When a car runs at speeds of over 200mph, the forces on the tyres are extreme. These loads are supplemented increasingly by an invisible aerodynamic load, as designers become ever more adept at channelling the passage of air over and under a car. It's no surprise, then, that a significant number of the cars that have broken high-speed records in recent years have worn Michelin rubber: such a harsh environment calls for only the best.
One such car was the Bugatti Veyron, a car that posed a tough challenge to Michelin, but one that decades of success at high-speed circuits such as Le Mans meant the company was able to meet.
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High loads on the tyres create heat, and this heat is the biggest enemy of the tyre. To combat these effects Michelin tests both on the racing circuit and in the laboratory. ‘At Le Mans, our tyre carcass needs to survive a stint of 750kms, and 80 per cent of the lap is at full throttle and very high speed’, says Jamie McWhir, Michelin UK's Technical Manager. ‘If we can manage that, then road cars are relatively easy.’ Tyres are also tested on a rig to destruction: ‘We always take things to the limit’, he adds.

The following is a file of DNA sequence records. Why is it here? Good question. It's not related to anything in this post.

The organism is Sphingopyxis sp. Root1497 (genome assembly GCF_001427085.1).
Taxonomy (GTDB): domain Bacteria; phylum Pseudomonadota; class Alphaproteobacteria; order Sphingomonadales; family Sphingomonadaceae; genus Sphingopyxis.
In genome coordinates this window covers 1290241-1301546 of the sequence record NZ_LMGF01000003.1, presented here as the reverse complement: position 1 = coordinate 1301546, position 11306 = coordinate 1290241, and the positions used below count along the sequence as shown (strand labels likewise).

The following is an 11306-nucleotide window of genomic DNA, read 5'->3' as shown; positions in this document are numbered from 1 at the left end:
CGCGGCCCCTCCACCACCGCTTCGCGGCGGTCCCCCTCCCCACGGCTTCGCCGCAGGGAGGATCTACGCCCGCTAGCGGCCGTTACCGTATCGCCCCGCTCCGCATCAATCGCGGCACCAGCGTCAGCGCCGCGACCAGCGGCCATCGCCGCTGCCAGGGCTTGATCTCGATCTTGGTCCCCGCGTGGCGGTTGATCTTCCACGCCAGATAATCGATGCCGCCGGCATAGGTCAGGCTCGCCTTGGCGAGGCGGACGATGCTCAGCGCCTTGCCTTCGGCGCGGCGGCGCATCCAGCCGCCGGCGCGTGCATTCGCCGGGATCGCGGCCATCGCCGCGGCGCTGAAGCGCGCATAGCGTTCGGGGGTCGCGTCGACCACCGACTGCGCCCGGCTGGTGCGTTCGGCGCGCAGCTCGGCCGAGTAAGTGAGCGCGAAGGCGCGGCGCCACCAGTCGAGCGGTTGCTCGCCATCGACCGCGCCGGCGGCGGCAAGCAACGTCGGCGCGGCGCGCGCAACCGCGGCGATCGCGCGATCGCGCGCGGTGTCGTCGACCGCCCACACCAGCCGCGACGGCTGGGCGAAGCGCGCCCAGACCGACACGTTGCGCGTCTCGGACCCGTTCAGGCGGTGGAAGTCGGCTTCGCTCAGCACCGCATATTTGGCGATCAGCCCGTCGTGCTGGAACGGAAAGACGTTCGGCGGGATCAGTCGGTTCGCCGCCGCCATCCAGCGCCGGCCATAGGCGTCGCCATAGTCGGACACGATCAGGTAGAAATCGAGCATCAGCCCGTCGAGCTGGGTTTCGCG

Twenty years ago, it would take 300 iterations of a tyre during the testing process to arrive at the finished product. These days, with computer simulation and fluid dynamics, the tyre test pool is more like 12.
For the Veyron, Michelin used its special PAX technology to cope with the heat generated. Such has been the technical progress in the past decade that a standard construction of tyre can now cope with the stresses and strains of 250mph+. Nevertheless, even Michelin's engineers know that there's still a long way to go before the tyre is not one of the limiting factors at very high speed. After all, the Bloodhound land speed record challenger uses solid aluminium wheels for good reason. Currently there is no pneumatic tyre that could withstand the forces and heat generated, but for road driving, it remains by far the best technology.